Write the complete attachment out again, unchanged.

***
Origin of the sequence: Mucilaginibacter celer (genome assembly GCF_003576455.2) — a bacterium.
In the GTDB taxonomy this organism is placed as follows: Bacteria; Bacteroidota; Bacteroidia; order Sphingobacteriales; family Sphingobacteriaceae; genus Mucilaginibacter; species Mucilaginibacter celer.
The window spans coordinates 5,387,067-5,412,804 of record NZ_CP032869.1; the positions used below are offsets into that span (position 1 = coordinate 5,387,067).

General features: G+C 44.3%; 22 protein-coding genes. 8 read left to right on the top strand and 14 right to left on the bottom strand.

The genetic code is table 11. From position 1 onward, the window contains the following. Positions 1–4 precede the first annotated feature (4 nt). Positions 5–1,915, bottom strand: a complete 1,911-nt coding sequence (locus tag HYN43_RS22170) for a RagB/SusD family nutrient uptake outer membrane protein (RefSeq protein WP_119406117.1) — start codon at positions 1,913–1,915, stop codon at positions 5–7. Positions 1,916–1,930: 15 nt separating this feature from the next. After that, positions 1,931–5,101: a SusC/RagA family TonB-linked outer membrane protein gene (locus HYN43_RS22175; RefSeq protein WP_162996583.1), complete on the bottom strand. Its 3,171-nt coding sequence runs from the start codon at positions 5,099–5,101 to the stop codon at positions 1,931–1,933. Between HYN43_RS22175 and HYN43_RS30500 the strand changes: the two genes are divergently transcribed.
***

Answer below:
Origin of the sequence: Mucilaginibacter celer (genome assembly GCF_003576455.2) — a bacterium.
In the GTDB taxonomy this organism is placed as follows: Bacteria; Bacteroidota; Bacteroidia; order Sphingobacteriales; family Sphingobacteriaceae; genus Mucilaginibacter; species Mucilaginibacter celer.
The window spans coordinates 5,387,067-5,412,804 of record NZ_CP032869.1; the positions used below are offsets into that span (position 1 = coordinate 5,387,067).

General features: G+C 44.3%; 22 protein-coding genes. 8 read left to right on the top strand and 14 right to left on the bottom strand.

The genetic code is table 11. From position 1 onward, the window contains the following. Positions 1–4 precede the first annotated feature (4 nt). Positions 5–1,915, bottom strand: a complete 1,911-nt coding sequence (locus tag HYN43_RS22170) for a RagB/SusD family nutrient uptake outer membrane protein (RefSeq protein WP_119406117.1) — start codon at positions 1,913–1,915, stop codon at positions 5–7. Positions 1,916–1,930: 15 nt separating this feature from the next. After that, positions 1,931–5,101: a SusC/RagA family TonB-linked outer membrane protein gene (locus HYN43_RS22175; RefSeq protein WP_162996583.1), complete on the bottom strand. Its 3,171-nt coding sequence runs from the start codon at positions 5,099–5,101 to the stop codon at positions 1,931–1,933. Between HYN43_RS22175 and HYN43_RS30500 the strand changes: the two genes are divergently transcribed.